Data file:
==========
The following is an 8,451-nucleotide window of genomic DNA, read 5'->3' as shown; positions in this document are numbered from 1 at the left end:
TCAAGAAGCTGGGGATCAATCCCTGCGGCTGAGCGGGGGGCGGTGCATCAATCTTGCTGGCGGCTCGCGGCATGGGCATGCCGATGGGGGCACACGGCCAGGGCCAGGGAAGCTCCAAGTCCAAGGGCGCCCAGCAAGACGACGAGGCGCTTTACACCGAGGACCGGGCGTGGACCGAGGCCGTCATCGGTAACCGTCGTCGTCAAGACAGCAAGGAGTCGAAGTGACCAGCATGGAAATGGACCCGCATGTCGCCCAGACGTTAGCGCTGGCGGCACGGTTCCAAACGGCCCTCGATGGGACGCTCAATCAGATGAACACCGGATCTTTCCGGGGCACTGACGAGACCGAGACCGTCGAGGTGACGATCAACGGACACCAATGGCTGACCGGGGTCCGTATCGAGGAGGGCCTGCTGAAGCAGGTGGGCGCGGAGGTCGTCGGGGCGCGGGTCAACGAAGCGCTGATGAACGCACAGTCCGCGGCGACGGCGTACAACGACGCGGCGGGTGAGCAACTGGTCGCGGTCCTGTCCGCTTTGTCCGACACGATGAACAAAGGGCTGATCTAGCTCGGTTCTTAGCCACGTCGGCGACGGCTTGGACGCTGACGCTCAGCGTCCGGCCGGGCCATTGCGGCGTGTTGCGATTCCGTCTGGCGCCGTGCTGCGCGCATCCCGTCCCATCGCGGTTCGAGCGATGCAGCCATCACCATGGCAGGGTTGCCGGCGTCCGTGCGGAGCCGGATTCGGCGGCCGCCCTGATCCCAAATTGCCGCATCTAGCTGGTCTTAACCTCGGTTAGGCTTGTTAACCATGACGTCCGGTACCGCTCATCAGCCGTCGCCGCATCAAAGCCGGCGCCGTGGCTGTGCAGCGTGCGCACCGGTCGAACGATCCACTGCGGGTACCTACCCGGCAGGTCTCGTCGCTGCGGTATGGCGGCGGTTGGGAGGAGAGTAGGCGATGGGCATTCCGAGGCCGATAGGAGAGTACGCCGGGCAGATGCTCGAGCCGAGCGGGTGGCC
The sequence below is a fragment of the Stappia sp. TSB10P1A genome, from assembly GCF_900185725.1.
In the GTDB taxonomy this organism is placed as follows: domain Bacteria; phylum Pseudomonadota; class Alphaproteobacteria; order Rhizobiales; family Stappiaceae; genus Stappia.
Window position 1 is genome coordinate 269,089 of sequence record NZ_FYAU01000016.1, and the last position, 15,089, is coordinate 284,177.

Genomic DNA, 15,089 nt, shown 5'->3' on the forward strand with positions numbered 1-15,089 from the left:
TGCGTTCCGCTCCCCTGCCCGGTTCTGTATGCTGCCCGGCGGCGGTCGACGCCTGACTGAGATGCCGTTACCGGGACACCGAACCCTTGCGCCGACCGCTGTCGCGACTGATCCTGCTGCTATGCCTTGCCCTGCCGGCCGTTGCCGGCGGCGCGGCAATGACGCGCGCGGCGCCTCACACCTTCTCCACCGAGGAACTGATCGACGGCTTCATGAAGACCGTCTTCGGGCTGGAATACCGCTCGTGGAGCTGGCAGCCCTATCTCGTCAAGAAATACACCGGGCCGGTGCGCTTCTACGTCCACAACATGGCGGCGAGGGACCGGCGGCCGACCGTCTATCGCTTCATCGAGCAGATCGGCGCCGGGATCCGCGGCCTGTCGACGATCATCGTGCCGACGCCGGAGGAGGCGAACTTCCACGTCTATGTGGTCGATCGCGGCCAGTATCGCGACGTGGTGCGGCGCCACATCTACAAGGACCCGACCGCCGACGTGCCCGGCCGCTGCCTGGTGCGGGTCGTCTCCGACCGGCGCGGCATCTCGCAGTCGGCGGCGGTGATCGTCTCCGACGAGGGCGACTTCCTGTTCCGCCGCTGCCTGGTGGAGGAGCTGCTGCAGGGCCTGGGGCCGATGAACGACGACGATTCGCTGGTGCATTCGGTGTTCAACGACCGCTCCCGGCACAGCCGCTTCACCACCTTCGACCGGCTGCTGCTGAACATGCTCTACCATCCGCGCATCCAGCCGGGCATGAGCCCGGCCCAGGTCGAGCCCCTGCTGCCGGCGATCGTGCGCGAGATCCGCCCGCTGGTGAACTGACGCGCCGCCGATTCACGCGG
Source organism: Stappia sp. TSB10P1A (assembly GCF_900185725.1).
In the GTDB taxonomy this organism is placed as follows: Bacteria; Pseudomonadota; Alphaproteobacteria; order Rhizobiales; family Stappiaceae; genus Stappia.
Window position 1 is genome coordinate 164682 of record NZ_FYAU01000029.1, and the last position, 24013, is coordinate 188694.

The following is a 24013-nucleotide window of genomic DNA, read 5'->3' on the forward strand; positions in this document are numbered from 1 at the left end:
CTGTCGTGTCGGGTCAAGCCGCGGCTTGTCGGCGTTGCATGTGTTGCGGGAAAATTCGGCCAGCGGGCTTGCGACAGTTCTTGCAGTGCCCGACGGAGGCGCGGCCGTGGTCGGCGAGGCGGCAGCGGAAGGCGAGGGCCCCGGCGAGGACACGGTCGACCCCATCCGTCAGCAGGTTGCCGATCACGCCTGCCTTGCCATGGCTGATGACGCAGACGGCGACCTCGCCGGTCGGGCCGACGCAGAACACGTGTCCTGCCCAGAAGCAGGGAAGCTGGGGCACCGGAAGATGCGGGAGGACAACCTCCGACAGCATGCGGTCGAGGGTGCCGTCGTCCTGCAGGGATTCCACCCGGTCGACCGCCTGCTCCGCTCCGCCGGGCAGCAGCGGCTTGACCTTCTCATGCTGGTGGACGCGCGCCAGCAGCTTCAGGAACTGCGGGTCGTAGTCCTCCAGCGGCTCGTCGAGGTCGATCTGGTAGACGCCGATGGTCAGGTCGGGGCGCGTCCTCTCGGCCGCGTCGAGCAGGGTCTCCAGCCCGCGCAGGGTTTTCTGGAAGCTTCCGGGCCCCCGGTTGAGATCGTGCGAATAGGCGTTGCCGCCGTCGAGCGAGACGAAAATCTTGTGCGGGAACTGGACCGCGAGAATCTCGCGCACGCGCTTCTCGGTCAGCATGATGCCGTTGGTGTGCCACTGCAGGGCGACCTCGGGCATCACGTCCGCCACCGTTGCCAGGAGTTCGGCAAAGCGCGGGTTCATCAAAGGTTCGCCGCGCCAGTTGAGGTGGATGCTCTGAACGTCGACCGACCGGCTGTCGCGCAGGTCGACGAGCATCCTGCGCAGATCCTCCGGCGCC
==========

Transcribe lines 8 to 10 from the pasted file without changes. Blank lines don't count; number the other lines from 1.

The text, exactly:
Source organism: Stappia sp. TSB10P1A (assembly GCF_900185725.1).
In the GTDB taxonomy this organism is placed as follows: Bacteria; Pseudomonadota; Alphaproteobacteria; order Rhizobiales; family Stappiaceae; genus Stappia.
Window position 1 is genome coordinate 164682 of record NZ_FYAU01000029.1, and the last position, 24013, is coordinate 188694.